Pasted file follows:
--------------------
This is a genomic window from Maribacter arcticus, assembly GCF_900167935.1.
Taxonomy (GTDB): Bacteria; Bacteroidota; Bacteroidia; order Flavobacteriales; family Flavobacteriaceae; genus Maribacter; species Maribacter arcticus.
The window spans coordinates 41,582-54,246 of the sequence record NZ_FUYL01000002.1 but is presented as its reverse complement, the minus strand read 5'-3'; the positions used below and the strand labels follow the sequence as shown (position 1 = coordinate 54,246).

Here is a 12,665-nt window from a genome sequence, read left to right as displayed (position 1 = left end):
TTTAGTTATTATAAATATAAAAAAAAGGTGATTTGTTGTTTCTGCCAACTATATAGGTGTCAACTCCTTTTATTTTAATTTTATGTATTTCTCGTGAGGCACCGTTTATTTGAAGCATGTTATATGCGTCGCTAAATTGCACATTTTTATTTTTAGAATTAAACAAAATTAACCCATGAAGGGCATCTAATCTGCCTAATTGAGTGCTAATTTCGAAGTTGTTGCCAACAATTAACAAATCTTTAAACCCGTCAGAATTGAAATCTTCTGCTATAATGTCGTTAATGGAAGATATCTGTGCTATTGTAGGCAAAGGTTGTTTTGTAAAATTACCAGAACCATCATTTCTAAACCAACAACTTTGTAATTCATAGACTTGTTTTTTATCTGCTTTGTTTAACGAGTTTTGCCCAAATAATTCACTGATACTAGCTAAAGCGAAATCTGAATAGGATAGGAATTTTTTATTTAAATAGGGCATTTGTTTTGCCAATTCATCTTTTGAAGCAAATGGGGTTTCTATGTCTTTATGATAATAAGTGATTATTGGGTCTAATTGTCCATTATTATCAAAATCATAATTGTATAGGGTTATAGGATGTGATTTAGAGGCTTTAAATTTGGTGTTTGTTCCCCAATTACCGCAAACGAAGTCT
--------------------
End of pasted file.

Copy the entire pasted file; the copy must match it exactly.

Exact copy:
This is a genomic window from Maribacter arcticus, assembly GCF_900167935.1.
Taxonomy (GTDB): Bacteria; Bacteroidota; Bacteroidia; order Flavobacteriales; family Flavobacteriaceae; genus Maribacter; species Maribacter arcticus.
The window spans coordinates 41,582-54,246 of the sequence record NZ_FUYL01000002.1 but is presented as its reverse complement, the minus strand read 5'-3'; the positions used below and the strand labels follow the sequence as shown (position 1 = coordinate 54,246).

Here is a 12,665-nt window from a genome sequence, read left to right as displayed (position 1 = left end):
TTTAGTTATTATAAATATAAAAAAAAGGTGATTTGTTGTTTCTGCCAACTATATAGGTGTCAACTCCTTTTATTTTAATTTTATGTATTTCTCGTGAGGCACCGTTTATTTGAAGCATGTTATATGCGTCGCTAAATTGCACATTTTTATTTTTAGAATTAAACAAAATTAACCCATGAAGGGCATCTAATCTGCCTAATTGAGTGCTAATTTCGAAGTTGTTGCCAACAATTAACAAATCTTTAAACCCGTCAGAATTGAAATCTTCTGCTATAATGTCGTTAATGGAAGATATCTGTGCTATTGTAGGCAAAGGTTGTTTTGTAAAATTACCAGAACCATCATTTCTAAACCAACAACTTTGTAATTCATAGACTTGTTTTTTATCTGCTTTGTTTAACGAGTTTTGCCCAAATAATTCACTGATACTAGCTAAAGCGAAATCTGAATAGGATAGGAATTTTTTATTTAAATAGGGCATTTGTTTTGCCAATTCATCTTTTGAAGCAAATGGGGTTTCTATGTCTTTATGATAATAAGTGATTATTGGGTCTAATTGTCCATTATTATCAAAATCATAATTGTATAGGGTTATAGGATGTGATTTAGAGGCTTTAAATTTGGTGTTTGTTCCCCAATTACCGCAAACGAAGTCT